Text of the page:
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Redundancy — Short Explanation

Published 01 Jun 2009

Redundancies are, generally speaking, highly stressful for all involved. Employers downsize and restructure their business to save money, so the last thing you need is a successful claim against the business because a fair process has not been followed.

With that in mind, we set out the mandatory requirements for a fair process:
  • Remember to comply with your good faith obligations under the Employment Relations Act. This includes being responsive and communicative, and providing employees with access to information and an opportunity to comment where there is a proposal to make a decision that will or is likely to have an adverse effect on the continuation of their employment.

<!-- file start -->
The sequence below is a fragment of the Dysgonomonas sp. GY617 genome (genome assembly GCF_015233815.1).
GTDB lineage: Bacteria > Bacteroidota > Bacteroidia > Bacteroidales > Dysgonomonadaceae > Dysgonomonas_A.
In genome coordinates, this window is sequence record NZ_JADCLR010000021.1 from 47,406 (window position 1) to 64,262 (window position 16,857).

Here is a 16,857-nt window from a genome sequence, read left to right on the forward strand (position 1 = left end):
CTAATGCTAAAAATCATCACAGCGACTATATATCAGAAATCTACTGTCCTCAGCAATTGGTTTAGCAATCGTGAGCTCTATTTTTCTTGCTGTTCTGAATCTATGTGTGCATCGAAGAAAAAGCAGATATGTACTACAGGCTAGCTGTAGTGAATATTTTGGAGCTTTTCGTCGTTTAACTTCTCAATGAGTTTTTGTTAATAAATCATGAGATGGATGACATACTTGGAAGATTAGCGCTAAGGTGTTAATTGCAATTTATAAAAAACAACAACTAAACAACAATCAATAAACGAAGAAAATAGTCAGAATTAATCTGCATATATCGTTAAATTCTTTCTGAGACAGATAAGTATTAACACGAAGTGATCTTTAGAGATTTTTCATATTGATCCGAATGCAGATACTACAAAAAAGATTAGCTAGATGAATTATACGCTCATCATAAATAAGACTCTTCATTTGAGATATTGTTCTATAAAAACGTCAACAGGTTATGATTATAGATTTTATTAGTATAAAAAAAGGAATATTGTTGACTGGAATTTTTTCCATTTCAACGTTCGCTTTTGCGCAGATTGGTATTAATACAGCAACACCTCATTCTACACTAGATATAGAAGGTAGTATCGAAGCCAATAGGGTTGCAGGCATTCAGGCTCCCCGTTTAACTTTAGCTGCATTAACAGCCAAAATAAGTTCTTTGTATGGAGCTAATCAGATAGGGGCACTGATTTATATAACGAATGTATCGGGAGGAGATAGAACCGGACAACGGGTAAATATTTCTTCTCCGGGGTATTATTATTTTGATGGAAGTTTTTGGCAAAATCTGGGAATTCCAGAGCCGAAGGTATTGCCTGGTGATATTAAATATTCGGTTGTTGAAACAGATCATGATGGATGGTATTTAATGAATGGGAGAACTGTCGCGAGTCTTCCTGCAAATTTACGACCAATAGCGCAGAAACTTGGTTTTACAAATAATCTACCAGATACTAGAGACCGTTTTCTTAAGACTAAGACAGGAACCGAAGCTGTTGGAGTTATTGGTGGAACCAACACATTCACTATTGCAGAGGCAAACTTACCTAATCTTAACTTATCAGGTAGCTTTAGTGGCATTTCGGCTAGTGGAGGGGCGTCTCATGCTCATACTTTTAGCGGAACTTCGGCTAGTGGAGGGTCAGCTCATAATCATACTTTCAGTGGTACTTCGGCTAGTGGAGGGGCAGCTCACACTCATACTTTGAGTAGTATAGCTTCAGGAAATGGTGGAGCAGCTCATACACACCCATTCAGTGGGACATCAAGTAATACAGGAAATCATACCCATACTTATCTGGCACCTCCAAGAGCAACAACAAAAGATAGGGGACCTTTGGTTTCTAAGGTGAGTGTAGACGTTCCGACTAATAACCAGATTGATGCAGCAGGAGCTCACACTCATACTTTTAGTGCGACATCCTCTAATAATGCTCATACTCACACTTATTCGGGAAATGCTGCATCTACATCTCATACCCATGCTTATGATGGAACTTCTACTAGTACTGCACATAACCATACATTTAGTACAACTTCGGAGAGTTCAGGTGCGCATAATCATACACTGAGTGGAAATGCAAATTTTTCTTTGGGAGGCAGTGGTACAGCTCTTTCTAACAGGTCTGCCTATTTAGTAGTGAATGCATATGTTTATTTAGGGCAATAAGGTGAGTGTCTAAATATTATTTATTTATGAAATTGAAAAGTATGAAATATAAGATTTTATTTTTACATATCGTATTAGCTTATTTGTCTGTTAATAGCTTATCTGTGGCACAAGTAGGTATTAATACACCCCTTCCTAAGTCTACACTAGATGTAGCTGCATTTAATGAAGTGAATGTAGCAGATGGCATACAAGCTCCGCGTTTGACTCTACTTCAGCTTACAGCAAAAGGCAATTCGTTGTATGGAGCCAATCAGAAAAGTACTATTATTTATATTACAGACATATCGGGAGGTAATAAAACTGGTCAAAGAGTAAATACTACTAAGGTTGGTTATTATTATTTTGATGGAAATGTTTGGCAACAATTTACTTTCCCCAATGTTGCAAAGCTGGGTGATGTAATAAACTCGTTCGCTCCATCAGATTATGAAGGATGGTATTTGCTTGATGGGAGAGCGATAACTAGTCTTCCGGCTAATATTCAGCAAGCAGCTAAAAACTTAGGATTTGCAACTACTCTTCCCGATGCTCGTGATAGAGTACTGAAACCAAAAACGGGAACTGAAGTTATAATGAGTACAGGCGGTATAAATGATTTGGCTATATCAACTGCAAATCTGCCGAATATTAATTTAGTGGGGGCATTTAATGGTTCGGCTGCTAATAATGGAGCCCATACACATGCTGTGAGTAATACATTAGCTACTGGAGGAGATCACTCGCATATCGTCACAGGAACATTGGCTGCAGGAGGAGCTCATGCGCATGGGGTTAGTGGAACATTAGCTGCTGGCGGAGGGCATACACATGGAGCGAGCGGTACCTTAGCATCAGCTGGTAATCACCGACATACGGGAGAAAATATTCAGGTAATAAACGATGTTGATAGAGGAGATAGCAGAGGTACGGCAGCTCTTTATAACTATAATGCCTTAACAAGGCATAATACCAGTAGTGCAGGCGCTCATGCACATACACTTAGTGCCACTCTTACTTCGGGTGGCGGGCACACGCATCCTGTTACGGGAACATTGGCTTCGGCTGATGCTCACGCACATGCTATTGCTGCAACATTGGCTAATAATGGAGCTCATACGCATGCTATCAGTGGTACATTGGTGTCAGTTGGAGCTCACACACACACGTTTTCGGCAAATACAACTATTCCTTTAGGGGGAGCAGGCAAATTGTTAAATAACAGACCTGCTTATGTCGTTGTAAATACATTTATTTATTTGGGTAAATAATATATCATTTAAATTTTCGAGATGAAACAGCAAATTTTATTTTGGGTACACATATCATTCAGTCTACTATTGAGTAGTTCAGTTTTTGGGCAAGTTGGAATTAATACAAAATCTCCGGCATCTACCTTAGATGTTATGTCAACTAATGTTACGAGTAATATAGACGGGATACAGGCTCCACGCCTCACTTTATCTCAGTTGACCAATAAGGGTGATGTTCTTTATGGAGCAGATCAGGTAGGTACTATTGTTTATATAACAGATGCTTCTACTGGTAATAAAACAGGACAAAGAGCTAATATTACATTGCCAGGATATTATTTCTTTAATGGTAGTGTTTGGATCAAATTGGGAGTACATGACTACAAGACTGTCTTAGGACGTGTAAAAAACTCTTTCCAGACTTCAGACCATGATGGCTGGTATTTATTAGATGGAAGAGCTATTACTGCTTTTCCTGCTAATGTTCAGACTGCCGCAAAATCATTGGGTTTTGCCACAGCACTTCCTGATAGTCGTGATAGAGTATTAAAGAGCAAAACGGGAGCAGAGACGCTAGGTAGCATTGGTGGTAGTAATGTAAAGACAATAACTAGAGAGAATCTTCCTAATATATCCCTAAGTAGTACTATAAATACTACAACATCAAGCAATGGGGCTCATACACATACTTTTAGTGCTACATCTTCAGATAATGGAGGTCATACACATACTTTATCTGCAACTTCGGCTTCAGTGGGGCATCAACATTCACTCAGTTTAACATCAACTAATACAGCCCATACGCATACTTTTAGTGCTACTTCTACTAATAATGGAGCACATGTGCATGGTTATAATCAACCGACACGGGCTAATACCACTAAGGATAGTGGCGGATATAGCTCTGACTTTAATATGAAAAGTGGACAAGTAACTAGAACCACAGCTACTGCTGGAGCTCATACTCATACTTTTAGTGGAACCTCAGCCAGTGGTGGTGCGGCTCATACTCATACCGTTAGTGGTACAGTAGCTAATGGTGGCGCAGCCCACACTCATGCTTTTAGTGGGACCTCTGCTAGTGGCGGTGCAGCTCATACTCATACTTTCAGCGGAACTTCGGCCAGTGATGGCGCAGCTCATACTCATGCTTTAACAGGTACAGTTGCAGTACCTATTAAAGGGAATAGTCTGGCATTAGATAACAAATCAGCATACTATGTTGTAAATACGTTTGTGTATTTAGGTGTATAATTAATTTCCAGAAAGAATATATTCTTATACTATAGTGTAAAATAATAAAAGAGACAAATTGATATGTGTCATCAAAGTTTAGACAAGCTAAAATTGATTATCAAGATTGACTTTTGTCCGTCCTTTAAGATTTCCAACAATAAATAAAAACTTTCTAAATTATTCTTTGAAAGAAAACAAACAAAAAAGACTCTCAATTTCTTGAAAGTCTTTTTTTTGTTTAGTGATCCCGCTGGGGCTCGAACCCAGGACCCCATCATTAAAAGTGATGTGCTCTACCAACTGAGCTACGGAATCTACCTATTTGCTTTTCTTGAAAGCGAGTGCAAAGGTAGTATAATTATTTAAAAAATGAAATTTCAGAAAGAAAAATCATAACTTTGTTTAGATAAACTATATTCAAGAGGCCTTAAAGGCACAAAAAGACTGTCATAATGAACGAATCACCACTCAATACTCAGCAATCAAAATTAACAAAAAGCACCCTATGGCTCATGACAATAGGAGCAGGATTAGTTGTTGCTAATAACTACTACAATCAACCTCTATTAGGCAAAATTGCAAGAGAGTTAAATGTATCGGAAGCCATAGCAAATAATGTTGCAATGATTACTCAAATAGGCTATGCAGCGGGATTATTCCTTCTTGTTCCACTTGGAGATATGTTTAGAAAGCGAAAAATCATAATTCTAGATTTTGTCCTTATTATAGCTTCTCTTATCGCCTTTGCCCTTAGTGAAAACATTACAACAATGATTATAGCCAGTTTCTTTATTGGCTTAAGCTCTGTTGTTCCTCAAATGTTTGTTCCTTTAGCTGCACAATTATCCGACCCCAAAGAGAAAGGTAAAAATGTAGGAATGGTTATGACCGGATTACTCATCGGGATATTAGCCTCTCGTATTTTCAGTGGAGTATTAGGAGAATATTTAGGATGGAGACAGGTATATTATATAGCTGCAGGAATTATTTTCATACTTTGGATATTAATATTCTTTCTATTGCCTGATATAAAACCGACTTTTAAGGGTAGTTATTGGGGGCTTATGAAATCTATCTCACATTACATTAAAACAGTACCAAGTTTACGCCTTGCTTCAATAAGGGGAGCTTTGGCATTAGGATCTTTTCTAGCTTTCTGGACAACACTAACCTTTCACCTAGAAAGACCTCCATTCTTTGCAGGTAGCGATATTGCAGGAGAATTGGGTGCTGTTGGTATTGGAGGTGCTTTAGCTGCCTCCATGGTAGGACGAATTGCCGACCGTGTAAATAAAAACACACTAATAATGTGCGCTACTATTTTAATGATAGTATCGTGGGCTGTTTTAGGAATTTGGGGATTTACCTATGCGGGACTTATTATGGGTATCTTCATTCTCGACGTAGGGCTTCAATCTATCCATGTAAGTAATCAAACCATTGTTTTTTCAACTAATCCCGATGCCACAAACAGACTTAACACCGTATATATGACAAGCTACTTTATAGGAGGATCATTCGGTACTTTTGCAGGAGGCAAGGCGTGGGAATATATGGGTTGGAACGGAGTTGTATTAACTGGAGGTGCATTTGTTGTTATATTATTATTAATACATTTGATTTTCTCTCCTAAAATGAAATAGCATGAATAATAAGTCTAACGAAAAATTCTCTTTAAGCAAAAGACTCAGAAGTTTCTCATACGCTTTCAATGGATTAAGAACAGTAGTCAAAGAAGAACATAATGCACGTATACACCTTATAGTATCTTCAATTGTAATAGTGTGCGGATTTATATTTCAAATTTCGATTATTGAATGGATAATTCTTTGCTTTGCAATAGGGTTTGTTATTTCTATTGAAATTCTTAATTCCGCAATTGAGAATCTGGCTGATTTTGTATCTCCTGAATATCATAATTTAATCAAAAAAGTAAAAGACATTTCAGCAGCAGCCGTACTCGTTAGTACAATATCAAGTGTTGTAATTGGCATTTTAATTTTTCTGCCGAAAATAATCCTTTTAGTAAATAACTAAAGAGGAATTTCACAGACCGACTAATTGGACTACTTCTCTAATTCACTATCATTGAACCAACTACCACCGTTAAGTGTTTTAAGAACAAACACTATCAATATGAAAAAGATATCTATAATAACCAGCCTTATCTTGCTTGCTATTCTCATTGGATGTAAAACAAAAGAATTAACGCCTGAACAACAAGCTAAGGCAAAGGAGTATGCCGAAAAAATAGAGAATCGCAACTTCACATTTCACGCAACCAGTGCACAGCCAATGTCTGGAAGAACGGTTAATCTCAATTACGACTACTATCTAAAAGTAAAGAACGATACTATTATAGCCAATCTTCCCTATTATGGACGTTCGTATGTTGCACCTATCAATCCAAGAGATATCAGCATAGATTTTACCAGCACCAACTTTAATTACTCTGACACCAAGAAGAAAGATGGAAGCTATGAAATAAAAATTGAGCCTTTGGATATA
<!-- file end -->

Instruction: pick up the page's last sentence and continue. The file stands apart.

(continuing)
• Decide on a clear process before any action is taken. This will vary depending on the circumstances. Feeling your way through a redundancy does not provide a clear path for you as an employer or for the employees affected.
  • Where a number of employees are applying for the same position, advise them of the criteria against which they are to be measured and ultimately selected.
  • Consider re-deployment where possible.
  • It is vital to keep a clear paper trail. Reduce all notifications and discussions to writing.
  • Comply with all relevant provisions of the employee's employment agreement.
  • Provide employees with an opportunity to respond to any proposal before making a final decision.
You should note that while the Courts recognise employers need to be able to make their business more efficient, you still need to show that there is a genuine commercial reason for the decision to make employees' positions redundant.

Employer Support Package members please use our System of Redundancy from the Library section of the Employers Toolbox online, others maypurchase the system online.